Background and Objectives Intrathecal (IT) administration of bupivacaine (BUP) for treatment of “refractory” pain has sometimes been associated with unacceptable side effects. This study was undertaken to determine if IT-ropivacaine (ROP) can reduce the rate and intensity of these side effects e.g., urinary retention, paresthesia, and particularly, paresis with gait impairment. A prospective, crossover, double-blind, randomized study.
Methods Twenty-one patients were enrolled, 9 dropped out of the study, and data were analyzed from 12 patients. Patients were treated by insertion of IT tunneled nylon catheters, continuous infusion of 0.5% ROP followed by 0.5% BUP or 0.5% BUP followed by 0.5% ROP solutions from an external electronic pump. Each local anesthetic was infused for 7 days, and their order of infusion randomized. The comparative efficacy of the ROP and BUP IT infusions was assessed from the daily doses of IT ROP and IT BUP, oral and parenteral opioids, and daily scores of nonopioid analgetic and sedative drug consumption. Self-reported pain intensity (visual analogue scale [VAS] mean scores) and scores of Bromage relaxation, ambulation, nocturnal sleep pattern, rates of side-effects attributable to the IT drugs, the patients' assessment of the IT ROP v the IT BUP periods of the trial, and the comparative daily cost of IT ROP v IT BUP were recorded.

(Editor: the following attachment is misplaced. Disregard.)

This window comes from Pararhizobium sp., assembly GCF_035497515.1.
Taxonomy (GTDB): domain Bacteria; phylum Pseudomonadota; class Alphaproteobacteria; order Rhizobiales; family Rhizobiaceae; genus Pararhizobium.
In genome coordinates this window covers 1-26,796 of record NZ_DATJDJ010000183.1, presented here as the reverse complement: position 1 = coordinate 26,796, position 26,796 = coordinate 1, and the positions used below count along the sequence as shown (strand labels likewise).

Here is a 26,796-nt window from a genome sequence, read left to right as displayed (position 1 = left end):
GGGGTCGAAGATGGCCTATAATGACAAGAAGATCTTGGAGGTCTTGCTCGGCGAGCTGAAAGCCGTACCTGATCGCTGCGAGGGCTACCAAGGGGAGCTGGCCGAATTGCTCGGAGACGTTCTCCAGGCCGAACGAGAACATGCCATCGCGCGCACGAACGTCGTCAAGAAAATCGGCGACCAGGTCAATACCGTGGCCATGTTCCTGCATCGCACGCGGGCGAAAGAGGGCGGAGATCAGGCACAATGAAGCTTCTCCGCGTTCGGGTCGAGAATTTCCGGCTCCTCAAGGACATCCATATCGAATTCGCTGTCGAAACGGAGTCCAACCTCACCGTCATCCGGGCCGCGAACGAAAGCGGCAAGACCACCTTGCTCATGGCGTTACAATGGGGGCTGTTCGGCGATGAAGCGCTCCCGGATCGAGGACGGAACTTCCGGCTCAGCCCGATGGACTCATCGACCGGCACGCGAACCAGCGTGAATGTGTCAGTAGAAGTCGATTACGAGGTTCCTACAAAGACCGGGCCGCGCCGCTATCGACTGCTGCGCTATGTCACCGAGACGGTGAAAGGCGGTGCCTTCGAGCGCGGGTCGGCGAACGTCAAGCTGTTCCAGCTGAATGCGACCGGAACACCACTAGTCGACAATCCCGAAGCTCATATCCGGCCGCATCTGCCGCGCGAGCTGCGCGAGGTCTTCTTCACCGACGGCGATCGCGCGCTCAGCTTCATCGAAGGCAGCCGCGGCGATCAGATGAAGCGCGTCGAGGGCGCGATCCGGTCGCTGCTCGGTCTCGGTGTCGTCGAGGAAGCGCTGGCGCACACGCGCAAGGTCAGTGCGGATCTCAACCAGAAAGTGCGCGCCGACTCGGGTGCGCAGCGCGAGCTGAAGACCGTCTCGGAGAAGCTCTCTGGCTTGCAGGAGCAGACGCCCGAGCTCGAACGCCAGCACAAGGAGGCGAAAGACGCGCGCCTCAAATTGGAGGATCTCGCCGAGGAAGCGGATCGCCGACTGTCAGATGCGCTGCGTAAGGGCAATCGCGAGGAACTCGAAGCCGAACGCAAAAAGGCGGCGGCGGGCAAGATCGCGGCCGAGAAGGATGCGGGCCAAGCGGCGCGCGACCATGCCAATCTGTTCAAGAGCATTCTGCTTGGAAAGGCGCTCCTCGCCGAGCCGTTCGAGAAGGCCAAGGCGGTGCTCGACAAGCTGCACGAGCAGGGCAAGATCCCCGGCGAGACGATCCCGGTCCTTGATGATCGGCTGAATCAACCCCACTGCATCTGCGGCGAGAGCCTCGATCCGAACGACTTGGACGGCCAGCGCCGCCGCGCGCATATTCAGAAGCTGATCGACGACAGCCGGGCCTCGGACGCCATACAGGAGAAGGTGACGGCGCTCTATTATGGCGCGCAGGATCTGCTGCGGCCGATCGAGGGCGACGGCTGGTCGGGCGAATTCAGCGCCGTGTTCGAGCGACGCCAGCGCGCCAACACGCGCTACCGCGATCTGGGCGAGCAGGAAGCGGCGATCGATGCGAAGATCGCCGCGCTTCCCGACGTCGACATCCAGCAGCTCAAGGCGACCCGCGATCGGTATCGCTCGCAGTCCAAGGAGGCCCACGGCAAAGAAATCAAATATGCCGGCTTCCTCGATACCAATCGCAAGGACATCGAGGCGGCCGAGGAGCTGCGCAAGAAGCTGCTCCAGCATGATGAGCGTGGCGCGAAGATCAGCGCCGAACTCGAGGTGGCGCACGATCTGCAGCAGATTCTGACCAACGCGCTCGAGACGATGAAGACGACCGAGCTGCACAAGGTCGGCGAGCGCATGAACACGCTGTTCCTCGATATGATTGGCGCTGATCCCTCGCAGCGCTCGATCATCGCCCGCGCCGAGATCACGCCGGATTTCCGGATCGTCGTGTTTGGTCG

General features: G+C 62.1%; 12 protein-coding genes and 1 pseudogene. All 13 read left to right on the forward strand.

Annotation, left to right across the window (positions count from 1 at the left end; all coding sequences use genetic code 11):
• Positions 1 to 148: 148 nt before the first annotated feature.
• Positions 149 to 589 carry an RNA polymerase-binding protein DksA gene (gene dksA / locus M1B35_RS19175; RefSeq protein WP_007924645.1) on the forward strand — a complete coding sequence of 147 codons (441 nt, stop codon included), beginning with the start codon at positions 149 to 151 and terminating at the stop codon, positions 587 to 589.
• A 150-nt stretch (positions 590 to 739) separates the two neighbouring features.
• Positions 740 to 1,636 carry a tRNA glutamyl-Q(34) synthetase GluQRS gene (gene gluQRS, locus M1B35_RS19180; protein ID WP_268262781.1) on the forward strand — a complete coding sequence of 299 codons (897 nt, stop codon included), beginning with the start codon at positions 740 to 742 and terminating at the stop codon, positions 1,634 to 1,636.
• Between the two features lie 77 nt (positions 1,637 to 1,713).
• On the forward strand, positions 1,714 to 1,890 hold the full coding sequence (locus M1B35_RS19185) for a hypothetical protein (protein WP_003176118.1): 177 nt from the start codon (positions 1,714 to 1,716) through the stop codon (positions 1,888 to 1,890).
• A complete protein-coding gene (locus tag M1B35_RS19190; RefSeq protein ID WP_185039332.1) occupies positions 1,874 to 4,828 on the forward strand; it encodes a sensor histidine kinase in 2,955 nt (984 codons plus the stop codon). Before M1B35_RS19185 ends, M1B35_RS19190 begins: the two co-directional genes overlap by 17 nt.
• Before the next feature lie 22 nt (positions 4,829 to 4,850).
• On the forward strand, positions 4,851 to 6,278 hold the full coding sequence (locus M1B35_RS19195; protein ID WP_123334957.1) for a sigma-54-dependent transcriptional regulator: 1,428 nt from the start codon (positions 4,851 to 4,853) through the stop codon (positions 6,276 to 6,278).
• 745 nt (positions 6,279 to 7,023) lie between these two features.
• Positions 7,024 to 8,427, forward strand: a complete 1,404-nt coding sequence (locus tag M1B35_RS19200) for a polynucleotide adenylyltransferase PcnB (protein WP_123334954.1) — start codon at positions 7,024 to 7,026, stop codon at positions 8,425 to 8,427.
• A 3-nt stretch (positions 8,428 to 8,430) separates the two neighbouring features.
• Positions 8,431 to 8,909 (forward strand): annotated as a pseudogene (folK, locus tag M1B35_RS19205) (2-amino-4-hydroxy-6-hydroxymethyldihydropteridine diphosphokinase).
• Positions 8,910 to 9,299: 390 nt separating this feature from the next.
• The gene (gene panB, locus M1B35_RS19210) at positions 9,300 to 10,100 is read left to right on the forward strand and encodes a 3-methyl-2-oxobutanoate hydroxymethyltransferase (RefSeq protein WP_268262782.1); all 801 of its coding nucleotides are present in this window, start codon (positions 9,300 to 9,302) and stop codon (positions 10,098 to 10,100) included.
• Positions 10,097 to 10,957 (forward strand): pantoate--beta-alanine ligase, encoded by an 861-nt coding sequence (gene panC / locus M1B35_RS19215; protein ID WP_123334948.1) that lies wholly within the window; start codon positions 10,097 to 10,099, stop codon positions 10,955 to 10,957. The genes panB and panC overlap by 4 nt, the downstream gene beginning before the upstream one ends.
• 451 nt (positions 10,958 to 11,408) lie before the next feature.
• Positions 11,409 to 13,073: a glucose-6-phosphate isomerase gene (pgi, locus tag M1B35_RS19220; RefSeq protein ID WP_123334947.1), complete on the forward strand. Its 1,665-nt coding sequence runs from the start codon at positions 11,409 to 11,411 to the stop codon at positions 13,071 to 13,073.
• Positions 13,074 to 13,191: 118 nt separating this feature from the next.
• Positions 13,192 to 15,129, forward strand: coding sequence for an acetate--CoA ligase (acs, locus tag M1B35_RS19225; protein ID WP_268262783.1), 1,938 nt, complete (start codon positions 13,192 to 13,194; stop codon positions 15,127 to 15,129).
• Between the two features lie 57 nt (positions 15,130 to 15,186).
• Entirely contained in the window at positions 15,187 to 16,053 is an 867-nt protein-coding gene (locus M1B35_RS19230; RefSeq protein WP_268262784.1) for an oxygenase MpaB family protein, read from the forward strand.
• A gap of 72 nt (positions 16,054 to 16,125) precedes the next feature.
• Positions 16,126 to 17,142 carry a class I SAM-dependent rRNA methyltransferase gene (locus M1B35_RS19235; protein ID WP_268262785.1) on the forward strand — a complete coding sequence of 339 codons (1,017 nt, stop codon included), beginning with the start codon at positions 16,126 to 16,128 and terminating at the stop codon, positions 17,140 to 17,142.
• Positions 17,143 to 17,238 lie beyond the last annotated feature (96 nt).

Results The daily doses of the local anesthetics used were 23% higher for ROP than for BUP. Further, the daily cost was ≈3 times higher for ROP than for BUP. No other significant differences between IT ROP and IT BUP were found.
Conclusion The results of this study do not support the hypothesis that IT infusion of 0.5% ROP has advantages over IT infusion of 0.5% BUP when administered for relief of “refractory” pain.
- Refractory pain
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Supported by grants from families and friends of the patients with refractory pain treated with intrathecal morphine-bupivacaine in the City of Gothenburg and the Gothenburg region (No. 5753-24 955 02), by Grant No. 8190 30 from the Research Council of the Faculty of Medicine of Göteborg University, and by 2 grants from Inga-Britt and Arne Lundberg's Research Foundation (Nos. 162/94 and 198/96).
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